• Be human. Understand what your customer is feeling and not only empathise but show them that you care through your actions. That’s the lesson from last week’s Delta Airlines PR disaster.
  • You have access to your own media platforms, like your website and social media, so communicate directly with your customers through your owned media to make sure your side is out there. Use your leadership team to do it — mainstream media will pick it up.

“You’ve got to take action and you have to deliver (your message) in the way your audience is consuming it, as well. Every leader needs to take responsibility for their communications…because it’s your brand.” — Nic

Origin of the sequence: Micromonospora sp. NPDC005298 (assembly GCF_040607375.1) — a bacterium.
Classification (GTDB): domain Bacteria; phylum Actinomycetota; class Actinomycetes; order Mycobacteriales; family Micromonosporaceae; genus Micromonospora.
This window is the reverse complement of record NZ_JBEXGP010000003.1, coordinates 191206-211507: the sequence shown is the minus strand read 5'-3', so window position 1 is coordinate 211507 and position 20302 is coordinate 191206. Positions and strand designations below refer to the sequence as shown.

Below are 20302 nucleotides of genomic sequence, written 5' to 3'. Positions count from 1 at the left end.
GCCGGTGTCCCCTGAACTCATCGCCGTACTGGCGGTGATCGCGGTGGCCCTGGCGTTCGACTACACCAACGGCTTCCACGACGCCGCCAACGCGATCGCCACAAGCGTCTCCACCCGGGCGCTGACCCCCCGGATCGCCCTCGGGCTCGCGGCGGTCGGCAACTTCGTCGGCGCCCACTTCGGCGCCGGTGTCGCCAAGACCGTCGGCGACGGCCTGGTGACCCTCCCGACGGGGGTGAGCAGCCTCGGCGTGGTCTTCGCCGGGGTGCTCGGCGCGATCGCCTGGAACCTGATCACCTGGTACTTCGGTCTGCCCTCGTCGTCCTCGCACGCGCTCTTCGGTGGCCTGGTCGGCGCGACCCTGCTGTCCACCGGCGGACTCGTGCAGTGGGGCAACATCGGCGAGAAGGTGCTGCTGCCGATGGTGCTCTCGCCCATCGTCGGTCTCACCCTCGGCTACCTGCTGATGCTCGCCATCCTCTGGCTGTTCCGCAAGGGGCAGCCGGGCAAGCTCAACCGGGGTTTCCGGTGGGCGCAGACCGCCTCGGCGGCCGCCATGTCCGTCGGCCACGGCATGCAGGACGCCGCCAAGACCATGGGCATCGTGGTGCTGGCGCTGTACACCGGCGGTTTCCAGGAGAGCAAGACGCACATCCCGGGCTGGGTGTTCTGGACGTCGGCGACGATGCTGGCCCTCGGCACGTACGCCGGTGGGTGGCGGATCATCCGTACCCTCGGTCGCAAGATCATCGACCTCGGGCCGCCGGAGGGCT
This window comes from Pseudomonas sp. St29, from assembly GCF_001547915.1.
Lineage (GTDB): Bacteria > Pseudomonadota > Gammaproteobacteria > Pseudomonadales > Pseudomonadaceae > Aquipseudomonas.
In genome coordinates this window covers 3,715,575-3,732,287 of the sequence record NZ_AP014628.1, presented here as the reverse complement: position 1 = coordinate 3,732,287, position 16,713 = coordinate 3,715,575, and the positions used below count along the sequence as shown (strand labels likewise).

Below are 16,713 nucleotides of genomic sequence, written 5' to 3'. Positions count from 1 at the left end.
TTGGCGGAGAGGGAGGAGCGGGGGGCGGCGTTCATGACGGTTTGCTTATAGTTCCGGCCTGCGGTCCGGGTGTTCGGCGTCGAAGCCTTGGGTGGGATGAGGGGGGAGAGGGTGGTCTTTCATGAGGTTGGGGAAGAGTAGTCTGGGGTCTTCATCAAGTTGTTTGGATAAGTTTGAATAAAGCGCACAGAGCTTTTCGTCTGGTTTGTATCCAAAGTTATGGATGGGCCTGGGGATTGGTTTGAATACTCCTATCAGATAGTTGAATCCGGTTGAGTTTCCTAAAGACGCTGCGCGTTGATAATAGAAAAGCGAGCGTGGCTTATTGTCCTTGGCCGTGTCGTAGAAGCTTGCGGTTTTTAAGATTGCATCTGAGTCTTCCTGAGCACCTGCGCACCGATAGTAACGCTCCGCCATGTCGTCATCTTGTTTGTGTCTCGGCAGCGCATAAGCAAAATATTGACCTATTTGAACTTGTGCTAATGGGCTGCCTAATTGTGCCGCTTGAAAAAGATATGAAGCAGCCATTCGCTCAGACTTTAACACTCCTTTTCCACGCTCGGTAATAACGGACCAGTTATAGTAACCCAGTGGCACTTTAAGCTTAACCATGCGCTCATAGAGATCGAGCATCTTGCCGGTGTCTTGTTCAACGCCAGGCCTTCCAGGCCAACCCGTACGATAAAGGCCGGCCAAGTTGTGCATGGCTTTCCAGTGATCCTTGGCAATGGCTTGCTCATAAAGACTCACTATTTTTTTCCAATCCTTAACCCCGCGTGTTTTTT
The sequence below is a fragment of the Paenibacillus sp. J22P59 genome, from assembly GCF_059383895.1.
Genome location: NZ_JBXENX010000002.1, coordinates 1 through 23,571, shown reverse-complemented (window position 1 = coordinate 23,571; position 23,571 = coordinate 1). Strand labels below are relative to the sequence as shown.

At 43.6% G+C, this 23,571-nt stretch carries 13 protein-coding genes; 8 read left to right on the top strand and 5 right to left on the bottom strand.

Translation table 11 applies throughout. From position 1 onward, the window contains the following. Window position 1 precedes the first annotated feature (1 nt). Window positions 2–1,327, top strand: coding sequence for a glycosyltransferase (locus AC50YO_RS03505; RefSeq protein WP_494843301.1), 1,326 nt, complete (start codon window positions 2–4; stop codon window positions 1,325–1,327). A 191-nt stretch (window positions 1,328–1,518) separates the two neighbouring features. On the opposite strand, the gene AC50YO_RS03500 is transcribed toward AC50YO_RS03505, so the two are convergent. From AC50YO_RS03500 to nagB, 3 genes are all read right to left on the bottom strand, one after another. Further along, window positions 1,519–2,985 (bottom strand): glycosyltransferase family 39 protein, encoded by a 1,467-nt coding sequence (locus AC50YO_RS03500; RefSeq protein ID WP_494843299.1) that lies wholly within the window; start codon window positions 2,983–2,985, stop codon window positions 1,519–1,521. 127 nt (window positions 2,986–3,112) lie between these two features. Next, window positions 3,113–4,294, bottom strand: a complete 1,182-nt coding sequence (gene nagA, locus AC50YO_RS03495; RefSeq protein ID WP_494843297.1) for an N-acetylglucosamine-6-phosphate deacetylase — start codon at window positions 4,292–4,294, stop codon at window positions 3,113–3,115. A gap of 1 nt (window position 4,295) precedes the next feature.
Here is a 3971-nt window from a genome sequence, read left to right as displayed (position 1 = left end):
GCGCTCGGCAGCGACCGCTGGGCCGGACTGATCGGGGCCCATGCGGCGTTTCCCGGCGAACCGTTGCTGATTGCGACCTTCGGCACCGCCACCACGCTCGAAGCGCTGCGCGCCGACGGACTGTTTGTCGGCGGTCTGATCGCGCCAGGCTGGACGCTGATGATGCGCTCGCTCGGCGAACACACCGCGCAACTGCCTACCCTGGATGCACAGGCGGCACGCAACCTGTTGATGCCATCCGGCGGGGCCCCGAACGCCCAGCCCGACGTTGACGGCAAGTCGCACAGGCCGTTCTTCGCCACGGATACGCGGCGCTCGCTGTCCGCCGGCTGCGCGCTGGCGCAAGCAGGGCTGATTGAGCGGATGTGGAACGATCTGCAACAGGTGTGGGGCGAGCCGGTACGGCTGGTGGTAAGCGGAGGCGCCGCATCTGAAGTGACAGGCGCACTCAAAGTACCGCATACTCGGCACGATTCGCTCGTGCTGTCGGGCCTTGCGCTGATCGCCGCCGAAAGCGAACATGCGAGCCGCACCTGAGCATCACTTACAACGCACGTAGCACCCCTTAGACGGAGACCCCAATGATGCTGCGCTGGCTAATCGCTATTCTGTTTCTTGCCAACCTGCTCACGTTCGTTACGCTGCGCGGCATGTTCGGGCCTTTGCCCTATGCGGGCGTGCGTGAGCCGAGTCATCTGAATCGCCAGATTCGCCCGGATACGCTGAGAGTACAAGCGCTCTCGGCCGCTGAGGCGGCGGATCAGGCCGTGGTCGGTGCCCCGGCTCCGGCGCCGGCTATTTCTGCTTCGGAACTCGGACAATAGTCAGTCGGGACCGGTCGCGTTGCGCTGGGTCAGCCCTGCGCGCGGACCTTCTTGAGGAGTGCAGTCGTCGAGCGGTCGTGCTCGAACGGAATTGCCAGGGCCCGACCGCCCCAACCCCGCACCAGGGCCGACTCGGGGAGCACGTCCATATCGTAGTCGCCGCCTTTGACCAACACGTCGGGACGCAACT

Here are the links you might need


Have you heard the one about…

Recently James, Sarah and Nic spoke about the art of giving a good presentation…

 

And here’s a discussion about the communications lessons that can be taken out of Britain’s decision to leave the EU, commonly known as “Brexit”…

 

Like what you’ve heard?

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In the 100th episode of Brand Newsroom the team takes a look back at some of the biggest lessons learned across almost two years of the podcast.

 

Here are some key take-outs:

  • Publish consistently. Your audience expects it. That might mean allotting regular time in your diary to create your content.
  • Be flexible in your approach to your content. Be open to new and evolving ideas.

“If you serve your audience, you’re going to be rewarded.” — Sarah

  • It’s not about you, it’s about your audience.
  • Tap into your influencers: Your content is going to do better. Put their names in the headline to get your audience’s attention.